Sugar has long been suspected to be a culprit behind ADHD symptoms. But research has yet to validate the connection. In at least two studies, children who were given sugar or a sugar substitute behaved no differently in terms of ADHD symptoms. Interestingly, in another study, all the children were given sugar substitutes—but half the mothers were told their kids were getting real sugar. These moms rated their children's behavior as more hyperactive, and were more critical of their kids' behavior, than mothers who were told their kids were getting fake sugar. In a British study, children who ate a "junk food" diet at age 4 1/2 were more likely to have behavioral problems at age 7 than kids whose diets were healthier.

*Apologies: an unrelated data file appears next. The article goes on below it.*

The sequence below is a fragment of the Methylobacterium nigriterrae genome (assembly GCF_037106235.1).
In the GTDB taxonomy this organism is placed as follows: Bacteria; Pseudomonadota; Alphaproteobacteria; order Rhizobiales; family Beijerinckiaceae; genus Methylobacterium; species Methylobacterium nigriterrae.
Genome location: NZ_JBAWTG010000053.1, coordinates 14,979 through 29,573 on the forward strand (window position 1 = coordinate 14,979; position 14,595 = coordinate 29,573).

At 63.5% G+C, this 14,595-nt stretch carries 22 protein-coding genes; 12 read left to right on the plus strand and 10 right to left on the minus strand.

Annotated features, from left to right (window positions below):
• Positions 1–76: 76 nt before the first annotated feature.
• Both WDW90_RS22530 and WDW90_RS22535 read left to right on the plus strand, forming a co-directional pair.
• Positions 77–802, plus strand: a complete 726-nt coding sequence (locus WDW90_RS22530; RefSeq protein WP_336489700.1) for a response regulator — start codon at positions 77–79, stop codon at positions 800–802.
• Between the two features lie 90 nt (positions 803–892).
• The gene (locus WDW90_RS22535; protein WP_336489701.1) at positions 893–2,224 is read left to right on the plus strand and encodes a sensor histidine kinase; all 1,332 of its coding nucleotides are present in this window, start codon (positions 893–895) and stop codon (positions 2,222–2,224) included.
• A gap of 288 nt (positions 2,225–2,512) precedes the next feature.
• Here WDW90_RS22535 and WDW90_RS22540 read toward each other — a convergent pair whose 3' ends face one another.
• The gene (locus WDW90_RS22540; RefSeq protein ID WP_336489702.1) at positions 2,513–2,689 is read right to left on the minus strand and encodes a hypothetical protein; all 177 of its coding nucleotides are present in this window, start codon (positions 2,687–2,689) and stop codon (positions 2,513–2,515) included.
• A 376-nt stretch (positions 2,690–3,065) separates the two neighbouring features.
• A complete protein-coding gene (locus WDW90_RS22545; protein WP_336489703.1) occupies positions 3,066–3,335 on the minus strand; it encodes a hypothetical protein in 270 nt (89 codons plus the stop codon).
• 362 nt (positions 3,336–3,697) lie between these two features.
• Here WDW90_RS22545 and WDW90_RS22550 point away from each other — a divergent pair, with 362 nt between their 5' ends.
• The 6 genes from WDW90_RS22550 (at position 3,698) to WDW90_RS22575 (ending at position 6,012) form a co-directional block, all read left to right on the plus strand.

Scientists aren't sure what causes ADHD. Studies are currently looking at environmental factors, including how nutrition, brain injuries, the environment, and childrens' social worlds affects them.There's no research to show that sugar has any effect on ADHD symptoms.It's possible that children with ADHD are sensitive to food additives and coloring but not to sugar, since most sugary foods also contain these artificial ingredients.Some children will outgrow their ADHD symptoms.